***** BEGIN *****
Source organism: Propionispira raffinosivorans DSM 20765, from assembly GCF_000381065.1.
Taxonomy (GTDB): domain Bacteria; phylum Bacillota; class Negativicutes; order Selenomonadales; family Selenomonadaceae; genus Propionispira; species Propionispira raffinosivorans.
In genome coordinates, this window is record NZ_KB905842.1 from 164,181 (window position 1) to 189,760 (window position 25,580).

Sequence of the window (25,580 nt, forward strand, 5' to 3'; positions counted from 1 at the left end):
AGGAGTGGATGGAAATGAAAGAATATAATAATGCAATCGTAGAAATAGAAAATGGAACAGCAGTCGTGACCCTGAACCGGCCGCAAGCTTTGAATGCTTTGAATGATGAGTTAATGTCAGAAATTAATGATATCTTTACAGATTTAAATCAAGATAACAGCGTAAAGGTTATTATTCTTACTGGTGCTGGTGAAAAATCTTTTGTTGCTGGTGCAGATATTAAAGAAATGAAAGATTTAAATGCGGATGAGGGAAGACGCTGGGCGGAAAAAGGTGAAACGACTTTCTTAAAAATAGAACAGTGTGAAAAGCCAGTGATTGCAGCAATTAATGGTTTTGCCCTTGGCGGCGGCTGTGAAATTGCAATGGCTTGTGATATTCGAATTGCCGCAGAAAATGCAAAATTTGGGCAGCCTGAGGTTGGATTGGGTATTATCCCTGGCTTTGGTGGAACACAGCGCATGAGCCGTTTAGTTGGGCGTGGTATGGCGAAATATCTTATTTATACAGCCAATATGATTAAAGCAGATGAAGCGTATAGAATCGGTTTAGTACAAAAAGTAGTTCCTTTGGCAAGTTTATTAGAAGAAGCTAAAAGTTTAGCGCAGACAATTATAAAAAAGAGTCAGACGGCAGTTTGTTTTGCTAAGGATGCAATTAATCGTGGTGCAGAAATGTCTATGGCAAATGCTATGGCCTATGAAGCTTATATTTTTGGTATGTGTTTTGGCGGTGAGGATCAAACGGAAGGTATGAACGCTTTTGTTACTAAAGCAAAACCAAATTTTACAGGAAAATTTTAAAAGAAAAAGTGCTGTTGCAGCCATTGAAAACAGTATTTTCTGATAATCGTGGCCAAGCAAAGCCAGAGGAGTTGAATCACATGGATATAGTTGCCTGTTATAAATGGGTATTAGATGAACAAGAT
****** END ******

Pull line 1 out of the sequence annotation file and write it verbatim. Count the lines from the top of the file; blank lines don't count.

Source organism: Propionispira raffinosivorans DSM 20765, from assembly GCF_000381065.1.